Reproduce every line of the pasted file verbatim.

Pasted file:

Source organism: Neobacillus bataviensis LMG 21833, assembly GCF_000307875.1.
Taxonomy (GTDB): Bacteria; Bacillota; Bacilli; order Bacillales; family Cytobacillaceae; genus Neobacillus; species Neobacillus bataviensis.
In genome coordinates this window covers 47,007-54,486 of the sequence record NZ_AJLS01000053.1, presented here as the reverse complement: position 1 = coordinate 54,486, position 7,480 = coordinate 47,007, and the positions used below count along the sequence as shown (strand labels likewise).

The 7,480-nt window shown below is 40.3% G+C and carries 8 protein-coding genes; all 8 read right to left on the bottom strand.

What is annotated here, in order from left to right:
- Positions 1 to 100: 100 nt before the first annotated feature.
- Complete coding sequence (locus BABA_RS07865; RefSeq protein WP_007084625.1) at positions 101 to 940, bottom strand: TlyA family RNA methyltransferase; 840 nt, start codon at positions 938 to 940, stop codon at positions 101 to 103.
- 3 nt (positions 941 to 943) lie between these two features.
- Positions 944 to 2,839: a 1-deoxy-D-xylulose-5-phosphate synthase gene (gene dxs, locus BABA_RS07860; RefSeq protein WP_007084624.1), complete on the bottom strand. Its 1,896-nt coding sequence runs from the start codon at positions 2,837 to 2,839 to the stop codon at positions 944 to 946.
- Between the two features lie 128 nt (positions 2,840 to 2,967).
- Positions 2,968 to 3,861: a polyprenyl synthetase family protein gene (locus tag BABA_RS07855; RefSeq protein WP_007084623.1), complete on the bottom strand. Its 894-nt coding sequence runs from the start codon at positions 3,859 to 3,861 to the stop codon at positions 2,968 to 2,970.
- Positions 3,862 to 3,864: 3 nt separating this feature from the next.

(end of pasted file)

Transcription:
Source organism: Neobacillus bataviensis LMG 21833, assembly GCF_000307875.1.
Taxonomy (GTDB): Bacteria; Bacillota; Bacilli; order Bacillales; family Cytobacillaceae; genus Neobacillus; species Neobacillus bataviensis.
In genome coordinates this window covers 47,007-54,486 of the sequence record NZ_AJLS01000053.1, presented here as the reverse complement: position 1 = coordinate 54,486, position 7,480 = coordinate 47,007, and the positions used below count along the sequence as shown (strand labels likewise).

The 7,480-nt window shown below is 40.3% G+C and carries 8 protein-coding genes; all 8 read right to left on the bottom strand.

What is annotated here, in order from left to right:
- Positions 1 to 100: 100 nt before the first annotated feature.
- Complete coding sequence (locus BABA_RS07865; RefSeq protein WP_007084625.1) at positions 101 to 940, bottom strand: TlyA family RNA methyltransferase; 840 nt, start codon at positions 938 to 940, stop codon at positions 101 to 103.
- 3 nt (positions 941 to 943) lie between these two features.
- Positions 944 to 2,839: a 1-deoxy-D-xylulose-5-phosphate synthase gene (gene dxs, locus BABA_RS07860; RefSeq protein WP_007084624.1), complete on the bottom strand. Its 1,896-nt coding sequence runs from the start codon at positions 2,837 to 2,839 to the stop codon at positions 944 to 946.
- Between the two features lie 128 nt (positions 2,840 to 2,967).
- Positions 2,968 to 3,861: a polyprenyl synthetase family protein gene (locus tag BABA_RS07855; RefSeq protein WP_007084623.1), complete on the bottom strand. Its 894-nt coding sequence runs from the start codon at positions 3,859 to 3,861 to the stop codon at positions 2,968 to 2,970.
- Positions 3,862 to 3,864: 3 nt separating this feature from the next.